All DI examples are collected in online supplementary table S1, along with two studies at the bottom in which possible DI of a multisystem syndrome turned out to be two different diseases. The examples that are not primarily replication studies are presented succinctly in table 1. For DI examples that have been repeatedly replicated, such as CDKN2A and MC1R in melanoma susceptibility,21 only a few replicating papers are included. The inheritance at each locus can be usually described as autosomal dominant (AD), autosomal recessive (AR), or X-linked recessive (XLR). The main exception is triallelic inheritance, explained below, in the subsection on BBS. Other examples of possible triallelic inheritance can be found in online supplementary table S1 by searching the two columns titled ‘Inh.’ for the word ‘triallelic’.

Table 1

Original, non-overlapping findings of human digenic inheritance

Ideal evidence for DI would include identification of the two genes involved in multiple pedigrees with multiple affected individuals in at least one pedigree. The evidence is strengthened by a comparison of the phenotypes of individuals having the mutations in both genes to the phenotypes of individuals with only one gene or the other gene mutated. Ideal digenic pedigrees may be hard to find. Therefore, in a few cases, such as Long QT syndrome (LQTS), the evidence accumulates over multiple studies.22–26 Various studies suggested DI based on one or a few patients without pedigree evidence. To evaluate whether genetic linkage analysis (GLA) is useful to find DI, I included studies in which strong evidence of two loci was found by linkage analysis, without requiring that the two genes have been found.

The data about each study include: the loci and genes, whether there was pedigree evidence, whether the study was replicated later, had internal replication only, or mostly replicated a prior study (see online supplementary table S1). Two additional useful pieces of information are: whether the loci are genetically linked, and whether there is any functional relationship between the two genes or their protein products. The functional relationships could be: protein–protein interaction (PPI), protein–DNA interaction, or being on a shared pathway without a known direct interaction. The importance of whether the loci are linked, and whether the genes have any interaction, is considered in the section entitled: ‘Three lessons for future studies of human digenic inheritance’.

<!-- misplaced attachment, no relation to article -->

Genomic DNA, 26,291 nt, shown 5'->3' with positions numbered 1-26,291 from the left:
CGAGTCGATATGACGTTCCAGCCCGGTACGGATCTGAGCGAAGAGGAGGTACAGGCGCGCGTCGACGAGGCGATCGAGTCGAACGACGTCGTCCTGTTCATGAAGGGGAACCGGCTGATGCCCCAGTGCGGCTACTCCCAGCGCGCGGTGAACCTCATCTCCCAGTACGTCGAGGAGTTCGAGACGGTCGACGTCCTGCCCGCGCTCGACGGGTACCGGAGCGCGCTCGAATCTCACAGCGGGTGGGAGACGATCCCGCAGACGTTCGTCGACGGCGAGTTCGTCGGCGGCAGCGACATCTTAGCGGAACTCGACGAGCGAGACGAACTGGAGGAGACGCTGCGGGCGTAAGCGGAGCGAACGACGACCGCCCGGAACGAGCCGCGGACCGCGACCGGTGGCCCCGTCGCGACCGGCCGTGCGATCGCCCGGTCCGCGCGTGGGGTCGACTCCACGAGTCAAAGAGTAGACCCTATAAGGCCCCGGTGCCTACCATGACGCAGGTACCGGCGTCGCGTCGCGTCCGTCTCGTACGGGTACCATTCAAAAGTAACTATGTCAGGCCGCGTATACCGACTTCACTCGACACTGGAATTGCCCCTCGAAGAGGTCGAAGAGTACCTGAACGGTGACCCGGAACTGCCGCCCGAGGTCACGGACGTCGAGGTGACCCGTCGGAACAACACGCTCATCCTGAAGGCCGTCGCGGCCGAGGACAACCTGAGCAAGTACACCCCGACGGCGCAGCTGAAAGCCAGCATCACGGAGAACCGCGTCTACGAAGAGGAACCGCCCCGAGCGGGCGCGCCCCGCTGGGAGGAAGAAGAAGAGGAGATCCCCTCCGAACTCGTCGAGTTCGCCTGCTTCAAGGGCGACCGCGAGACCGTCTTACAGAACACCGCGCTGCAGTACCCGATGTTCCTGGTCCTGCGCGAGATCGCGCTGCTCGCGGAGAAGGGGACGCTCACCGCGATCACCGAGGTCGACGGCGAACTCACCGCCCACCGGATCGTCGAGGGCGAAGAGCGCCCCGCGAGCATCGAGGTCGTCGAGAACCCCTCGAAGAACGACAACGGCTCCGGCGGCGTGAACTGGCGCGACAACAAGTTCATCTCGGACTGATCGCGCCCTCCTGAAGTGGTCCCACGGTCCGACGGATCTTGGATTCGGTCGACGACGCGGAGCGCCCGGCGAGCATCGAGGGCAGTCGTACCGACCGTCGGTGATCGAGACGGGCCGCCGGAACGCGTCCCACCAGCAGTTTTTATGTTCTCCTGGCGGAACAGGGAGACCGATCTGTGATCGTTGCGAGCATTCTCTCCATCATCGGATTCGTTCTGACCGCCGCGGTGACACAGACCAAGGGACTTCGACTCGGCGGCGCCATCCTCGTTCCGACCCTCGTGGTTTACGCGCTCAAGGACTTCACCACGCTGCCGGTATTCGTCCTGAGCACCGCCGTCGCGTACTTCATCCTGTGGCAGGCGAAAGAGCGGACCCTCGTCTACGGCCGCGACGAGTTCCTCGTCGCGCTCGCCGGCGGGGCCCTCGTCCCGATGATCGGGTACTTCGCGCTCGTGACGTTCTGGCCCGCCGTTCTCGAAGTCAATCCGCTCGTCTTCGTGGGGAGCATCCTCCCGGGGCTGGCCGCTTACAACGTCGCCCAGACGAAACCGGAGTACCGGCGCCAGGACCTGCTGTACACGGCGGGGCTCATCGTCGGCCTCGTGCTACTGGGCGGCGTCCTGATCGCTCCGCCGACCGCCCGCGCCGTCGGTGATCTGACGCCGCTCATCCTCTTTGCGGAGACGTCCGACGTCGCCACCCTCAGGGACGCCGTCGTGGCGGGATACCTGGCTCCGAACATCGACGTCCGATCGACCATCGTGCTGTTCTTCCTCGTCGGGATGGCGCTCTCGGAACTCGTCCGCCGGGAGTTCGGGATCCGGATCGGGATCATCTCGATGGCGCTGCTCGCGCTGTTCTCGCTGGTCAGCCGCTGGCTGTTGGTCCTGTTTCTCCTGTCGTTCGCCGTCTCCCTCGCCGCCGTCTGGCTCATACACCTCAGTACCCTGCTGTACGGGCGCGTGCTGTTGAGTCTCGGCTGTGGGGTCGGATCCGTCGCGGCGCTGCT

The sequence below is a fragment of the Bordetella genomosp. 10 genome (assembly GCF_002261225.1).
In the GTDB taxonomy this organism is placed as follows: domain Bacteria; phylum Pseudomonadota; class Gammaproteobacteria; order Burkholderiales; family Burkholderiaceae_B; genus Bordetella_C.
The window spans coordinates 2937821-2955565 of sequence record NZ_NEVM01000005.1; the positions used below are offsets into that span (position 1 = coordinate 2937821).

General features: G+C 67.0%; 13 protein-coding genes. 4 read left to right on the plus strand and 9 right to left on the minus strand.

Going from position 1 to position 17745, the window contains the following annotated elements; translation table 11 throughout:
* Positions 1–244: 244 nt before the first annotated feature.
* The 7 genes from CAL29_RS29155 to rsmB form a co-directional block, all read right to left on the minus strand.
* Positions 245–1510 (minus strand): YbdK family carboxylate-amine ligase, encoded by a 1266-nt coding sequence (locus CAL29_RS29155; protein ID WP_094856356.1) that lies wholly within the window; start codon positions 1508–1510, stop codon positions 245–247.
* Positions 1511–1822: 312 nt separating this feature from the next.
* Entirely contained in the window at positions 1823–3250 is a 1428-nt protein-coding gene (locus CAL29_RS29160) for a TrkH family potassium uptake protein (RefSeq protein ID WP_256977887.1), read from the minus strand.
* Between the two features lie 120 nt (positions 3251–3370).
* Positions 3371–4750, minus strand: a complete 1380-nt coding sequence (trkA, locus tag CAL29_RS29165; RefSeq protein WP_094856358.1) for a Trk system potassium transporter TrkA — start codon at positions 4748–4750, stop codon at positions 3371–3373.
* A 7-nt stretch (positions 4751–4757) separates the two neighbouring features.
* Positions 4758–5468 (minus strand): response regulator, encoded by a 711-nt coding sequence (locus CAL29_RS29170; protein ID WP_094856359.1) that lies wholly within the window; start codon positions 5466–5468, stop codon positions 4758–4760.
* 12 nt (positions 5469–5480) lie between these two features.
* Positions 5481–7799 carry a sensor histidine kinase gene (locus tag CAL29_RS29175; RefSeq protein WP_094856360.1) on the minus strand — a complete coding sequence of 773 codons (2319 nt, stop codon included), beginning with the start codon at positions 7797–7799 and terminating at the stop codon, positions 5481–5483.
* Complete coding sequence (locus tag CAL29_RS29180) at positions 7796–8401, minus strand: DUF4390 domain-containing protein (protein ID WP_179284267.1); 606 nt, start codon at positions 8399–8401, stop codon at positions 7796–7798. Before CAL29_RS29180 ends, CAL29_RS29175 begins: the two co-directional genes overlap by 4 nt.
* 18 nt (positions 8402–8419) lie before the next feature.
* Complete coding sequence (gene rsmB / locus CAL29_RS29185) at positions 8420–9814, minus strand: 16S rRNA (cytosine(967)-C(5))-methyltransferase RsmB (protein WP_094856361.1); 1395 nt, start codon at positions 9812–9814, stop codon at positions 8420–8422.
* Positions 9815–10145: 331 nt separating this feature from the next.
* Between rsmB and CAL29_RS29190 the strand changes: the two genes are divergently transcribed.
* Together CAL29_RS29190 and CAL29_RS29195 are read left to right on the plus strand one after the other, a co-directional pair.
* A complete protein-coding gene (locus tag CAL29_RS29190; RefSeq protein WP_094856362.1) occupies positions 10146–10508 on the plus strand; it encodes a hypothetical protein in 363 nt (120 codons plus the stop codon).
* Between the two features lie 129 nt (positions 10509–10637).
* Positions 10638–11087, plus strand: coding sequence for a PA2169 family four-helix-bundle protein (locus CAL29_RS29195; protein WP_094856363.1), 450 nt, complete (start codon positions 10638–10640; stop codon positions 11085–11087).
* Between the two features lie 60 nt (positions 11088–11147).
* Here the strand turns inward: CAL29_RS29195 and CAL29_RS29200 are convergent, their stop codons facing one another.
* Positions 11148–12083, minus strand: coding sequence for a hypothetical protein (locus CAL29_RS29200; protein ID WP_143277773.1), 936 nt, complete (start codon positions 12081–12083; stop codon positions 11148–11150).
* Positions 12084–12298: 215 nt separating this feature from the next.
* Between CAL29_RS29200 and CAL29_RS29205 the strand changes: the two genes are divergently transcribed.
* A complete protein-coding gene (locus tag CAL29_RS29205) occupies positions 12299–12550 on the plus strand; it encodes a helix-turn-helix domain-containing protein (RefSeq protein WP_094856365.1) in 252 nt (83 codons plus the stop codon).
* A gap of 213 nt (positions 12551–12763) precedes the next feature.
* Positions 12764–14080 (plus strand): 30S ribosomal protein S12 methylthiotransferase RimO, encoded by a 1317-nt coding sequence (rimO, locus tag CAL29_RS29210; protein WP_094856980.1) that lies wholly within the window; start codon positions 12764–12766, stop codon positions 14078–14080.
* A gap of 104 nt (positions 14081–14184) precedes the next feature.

Commonly used study designs

Two experimental study designs predominate among the reported cases of human digenic inheritance. These are illustrated abstractly in figure 1. I consider one alternative design in this section and another alternative design in the Discussion.

Figure 1

Idealised study designs. One of two study designs have been used in almost all published discoveries of human digenic inheritance: (A) An idealised example of the candidate gene design (CG) to search for DI: Displayed is an idealised view of this with four CGs for a certain disease: G1, G2, G3, G4. In practice, there could any number >1 of genes. Individuals with mutations (mut) in two genes are always affected (black square or circle), but individuals with wild type (wt) sequence for thee out of four genes may or may not be affected (variable expressivity of the mutation, white squares or circles). The CG design may include some close relatives. (B) The genetic linkage design: This design is based on studies of one or more pedigrees. Here, m1 and m2 could represent either unusual marker haplotypes or mutations in a multigeneration pedigree. Either m1 or m2 could show linkage to the disease with reduced penetrance in a similar but larger pedigree, but a two-locus/digenic model explains the data better. In particular, among individuals carrying exactly one of {m1, m2}, some are affected and some are unaffected.

The majority of examples in table 1 and almost all examples in which both genes have been identified are based on a candidate gene (CG) design, proceeding as follows:

  1. Identify a small set of genes G={g1, g2,….} that are mutated, or might be mutated, in monogenic forms of some disease, D, that has locus heterogeneity.

  2. Use Sanger sequencing to sequence at least two of the genes in G in a set of patients with disease D and perhaps in their relatives.